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Alaska’s ranked-choice system could boost Indigenous voting

Alaska’s move to a ranked-choice voting system starting with the 2022 elections will give voters a stronger voice in final election decisions and could shift the power base from partisan fringes to moderate voters.

The new balloting system will eliminate partisan primary elections, boosting the chances for middle-of-the-road candidates such as Alaska U.S. Sen. Lisa Murkowski, a moderate Republican who has faced challenges from the right wing of her party.

“More choice, more voice, and more power to voters,” according to a statement by the nonprofit Alaskans for Better Elections on its website.

“Our new ‘Alaska Style Elections’ will change how we elect our leaders and can encourage politicians – regardless of party – to work together on solutions that represent the will of the people,” the organization stated. “After all, elections are for voters, not politicians.”

Tribal leaders in Alaska said the new system could increase participation among Indigenous voters by making them more aware of the process. Tribes are working with the state to help spread the word about ranked-choice voting and how it will work… READ more.


Health professionals declare Line 3 a public health crisis

Health professionals and Indigenous activists held a day of solidarity in St. Paul, Minnesota, and other U.S cities on Aug. 17 calling for an end to the construction of the Enbridge Line 3 project.

They describe shutting down Line 3 as a critical health protective measure. In St. Paul, a delegation of health professionals delivered a letter to the U.S. Army Corps of Engineers office calling on the Biden administration to revoke permits for Line 3.

Indigenous water protectors and health professionals gather at Mears Park in St. Paul, Minnesota on Aug. 17, 2021, calling for end of Enbridge Line 3 construction. (Photo courtesy Chris Trinh / Indigenous Environmental Network)

Authored by members of Health Professionals for a Healthy Climate, the letter cited the United Nations recent Intergovernmental Panel on Climate Change report declaring climate change as a health crisis, noting that burning tar sands oil to be carried by Line 3 would exacerbate the problem... READ more.

Montana communities evacuate as wind push wildfire

FORT BELKNAP, Mont. (AP) — Authorities ordered evacuations on Tuesday among remote communities in north-central Montana as strong winds propelled a large wildfire toward inhabited areas.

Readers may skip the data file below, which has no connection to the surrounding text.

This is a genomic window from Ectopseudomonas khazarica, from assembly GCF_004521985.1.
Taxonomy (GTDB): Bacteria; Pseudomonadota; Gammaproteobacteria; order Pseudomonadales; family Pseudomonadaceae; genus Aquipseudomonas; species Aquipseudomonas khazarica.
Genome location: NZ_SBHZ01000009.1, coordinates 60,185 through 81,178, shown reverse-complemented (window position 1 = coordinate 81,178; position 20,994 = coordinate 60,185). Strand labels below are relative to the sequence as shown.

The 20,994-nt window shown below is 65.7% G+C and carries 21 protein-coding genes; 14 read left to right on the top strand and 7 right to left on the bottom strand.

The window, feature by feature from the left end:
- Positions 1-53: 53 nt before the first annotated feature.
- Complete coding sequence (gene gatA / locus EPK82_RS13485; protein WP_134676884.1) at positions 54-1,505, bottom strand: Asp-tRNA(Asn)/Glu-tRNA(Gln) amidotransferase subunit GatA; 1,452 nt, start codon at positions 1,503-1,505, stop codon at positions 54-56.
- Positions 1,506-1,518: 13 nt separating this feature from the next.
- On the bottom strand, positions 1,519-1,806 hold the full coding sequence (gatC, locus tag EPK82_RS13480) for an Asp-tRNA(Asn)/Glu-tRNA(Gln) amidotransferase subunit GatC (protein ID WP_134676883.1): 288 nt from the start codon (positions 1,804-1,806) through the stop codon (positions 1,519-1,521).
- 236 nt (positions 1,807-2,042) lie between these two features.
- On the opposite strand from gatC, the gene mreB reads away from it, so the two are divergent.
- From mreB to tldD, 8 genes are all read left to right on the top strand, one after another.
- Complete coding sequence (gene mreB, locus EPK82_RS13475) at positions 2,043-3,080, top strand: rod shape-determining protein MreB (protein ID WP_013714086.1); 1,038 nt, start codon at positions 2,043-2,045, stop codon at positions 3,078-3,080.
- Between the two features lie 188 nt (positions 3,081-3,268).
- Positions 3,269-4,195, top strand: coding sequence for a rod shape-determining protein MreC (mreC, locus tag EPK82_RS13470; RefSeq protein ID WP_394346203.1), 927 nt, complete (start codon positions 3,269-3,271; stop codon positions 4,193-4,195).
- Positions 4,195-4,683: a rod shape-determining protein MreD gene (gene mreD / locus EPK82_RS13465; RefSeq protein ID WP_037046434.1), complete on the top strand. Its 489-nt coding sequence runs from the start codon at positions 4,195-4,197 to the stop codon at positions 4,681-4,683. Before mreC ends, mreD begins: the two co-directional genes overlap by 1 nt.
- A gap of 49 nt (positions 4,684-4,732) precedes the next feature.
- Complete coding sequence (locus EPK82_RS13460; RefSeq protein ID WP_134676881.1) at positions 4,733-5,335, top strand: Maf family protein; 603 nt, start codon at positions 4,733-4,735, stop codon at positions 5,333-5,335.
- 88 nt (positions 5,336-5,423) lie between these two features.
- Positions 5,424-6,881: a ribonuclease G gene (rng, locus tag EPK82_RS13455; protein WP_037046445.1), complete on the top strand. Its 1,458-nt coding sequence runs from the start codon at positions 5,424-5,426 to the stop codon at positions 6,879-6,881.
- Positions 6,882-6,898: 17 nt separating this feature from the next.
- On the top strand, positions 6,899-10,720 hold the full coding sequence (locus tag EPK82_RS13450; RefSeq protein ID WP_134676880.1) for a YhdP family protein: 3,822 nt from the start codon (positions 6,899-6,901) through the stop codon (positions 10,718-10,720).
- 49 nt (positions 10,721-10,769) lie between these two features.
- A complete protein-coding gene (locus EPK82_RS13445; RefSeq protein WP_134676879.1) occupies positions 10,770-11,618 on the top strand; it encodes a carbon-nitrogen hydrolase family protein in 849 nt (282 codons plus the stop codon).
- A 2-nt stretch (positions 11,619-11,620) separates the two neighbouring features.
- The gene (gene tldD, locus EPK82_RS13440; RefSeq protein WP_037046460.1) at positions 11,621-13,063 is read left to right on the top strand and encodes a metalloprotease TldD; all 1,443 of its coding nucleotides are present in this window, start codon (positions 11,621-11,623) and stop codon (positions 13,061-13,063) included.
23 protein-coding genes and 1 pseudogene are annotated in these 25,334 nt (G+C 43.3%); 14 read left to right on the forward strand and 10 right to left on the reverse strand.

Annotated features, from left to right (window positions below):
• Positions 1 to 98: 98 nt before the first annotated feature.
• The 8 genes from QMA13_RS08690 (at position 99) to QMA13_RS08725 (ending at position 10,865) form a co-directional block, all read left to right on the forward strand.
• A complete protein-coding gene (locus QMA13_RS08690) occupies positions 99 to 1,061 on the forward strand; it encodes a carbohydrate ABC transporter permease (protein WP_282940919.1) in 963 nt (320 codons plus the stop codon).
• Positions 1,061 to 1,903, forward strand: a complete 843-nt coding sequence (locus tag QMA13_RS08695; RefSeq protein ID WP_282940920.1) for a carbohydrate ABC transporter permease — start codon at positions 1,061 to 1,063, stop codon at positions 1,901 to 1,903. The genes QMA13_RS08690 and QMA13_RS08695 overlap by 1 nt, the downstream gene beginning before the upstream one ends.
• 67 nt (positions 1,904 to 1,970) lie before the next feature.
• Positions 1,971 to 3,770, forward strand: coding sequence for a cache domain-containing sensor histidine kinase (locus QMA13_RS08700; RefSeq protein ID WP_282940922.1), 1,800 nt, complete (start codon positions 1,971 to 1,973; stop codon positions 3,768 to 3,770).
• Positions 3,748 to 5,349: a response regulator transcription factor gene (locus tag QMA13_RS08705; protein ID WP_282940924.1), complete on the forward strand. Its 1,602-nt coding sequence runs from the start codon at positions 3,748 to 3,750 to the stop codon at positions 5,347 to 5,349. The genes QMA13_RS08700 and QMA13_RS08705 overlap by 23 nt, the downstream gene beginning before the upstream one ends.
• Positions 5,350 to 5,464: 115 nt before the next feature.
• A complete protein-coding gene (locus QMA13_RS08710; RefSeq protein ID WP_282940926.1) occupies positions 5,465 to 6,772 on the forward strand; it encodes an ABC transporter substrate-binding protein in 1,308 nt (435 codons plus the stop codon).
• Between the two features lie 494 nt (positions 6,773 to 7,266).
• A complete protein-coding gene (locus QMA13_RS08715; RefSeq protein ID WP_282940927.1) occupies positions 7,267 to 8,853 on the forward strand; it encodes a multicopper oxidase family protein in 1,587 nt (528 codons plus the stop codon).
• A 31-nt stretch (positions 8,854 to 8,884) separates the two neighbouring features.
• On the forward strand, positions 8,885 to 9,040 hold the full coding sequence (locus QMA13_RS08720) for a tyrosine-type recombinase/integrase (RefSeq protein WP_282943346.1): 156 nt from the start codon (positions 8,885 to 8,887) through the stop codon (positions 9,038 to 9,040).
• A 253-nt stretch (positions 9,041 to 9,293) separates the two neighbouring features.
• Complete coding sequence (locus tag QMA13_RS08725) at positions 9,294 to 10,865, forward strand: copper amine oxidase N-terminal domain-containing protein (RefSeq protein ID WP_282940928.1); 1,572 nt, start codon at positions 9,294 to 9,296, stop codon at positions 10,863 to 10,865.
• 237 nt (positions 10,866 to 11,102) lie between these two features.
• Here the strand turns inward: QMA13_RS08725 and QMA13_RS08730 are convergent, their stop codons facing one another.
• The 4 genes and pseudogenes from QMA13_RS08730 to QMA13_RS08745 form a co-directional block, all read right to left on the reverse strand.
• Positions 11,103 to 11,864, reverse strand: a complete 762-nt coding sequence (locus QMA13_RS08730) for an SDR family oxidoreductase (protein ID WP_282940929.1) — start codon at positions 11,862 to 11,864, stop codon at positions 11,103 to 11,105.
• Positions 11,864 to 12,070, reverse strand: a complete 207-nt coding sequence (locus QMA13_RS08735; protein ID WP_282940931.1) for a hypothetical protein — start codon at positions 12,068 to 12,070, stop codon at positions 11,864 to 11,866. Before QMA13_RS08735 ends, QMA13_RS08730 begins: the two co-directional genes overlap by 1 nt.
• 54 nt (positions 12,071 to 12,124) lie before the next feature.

A mandatory evacuation covered the former mining town of Zortman, which has about two dozen people, and the Pine Grove area on the Fort Belknap Indian Reservation, according to tribal officials.

Law enforcement officers planned to go door-to-door asking residents to leave, the Phillips County Sheriff’s office said on social media. Evacuees were told to go to the old National Guard Armory in Malta, about 45 miles away.

The evacuations came as the Pine Grove Fire northeast of Hays burned across 31 square miles of timber and short grass by Tuesday afternoon. The fire was first reported Monday… READ more.

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California measure to make Native American Day a paid holiday

Native American Day in California is one signature away from becoming a reality.

This week, the state Senate unanimously approved the measure that grants judicial employees a paid holiday on California Native American Day.

Assemblymember James C. Ramos, Serrana and Cahuilla tribe, has been pushing for the law for more than 20 years.

If Gov. Gavin Newsom signs the bill, California Native American Day will be celebrated on the fourth Friday in September.

National Park Service awards grants to Indigenous communities

The National Park Service has awarded $569,086 in grants for 12 preservation projects to support the protection of Indigenous cultures.

“Through these competitive grants, the NPS is able to work with American Indian Tribes, Alaska Native and Native Hawaiian communities to help preserve their cultural heritage and connect people with traditions of the past," said NPS Deputy Director Shawn Benge in a statement.

For a list of grant awardees, click here.


#ICYMI Family traditions drive 'Chickaloonies' comic

Dimi Macheras’ love of storytelling is rooted in his Chickaloon family traditions.

His grandmother, who was a respected elder and clan grandmother of the Chickaloon Tribe, told traditional Ahtna Athabascan Ya Ne Dah Ah stories to him and his cousins in Alaska when they were children. He never forgot them.

“She would tell these stories using different voices and act out the characters and their movements using her hands,” said Macheras, a citizen of the Chickaloon Tribe who now lives in Seattle... READ more.

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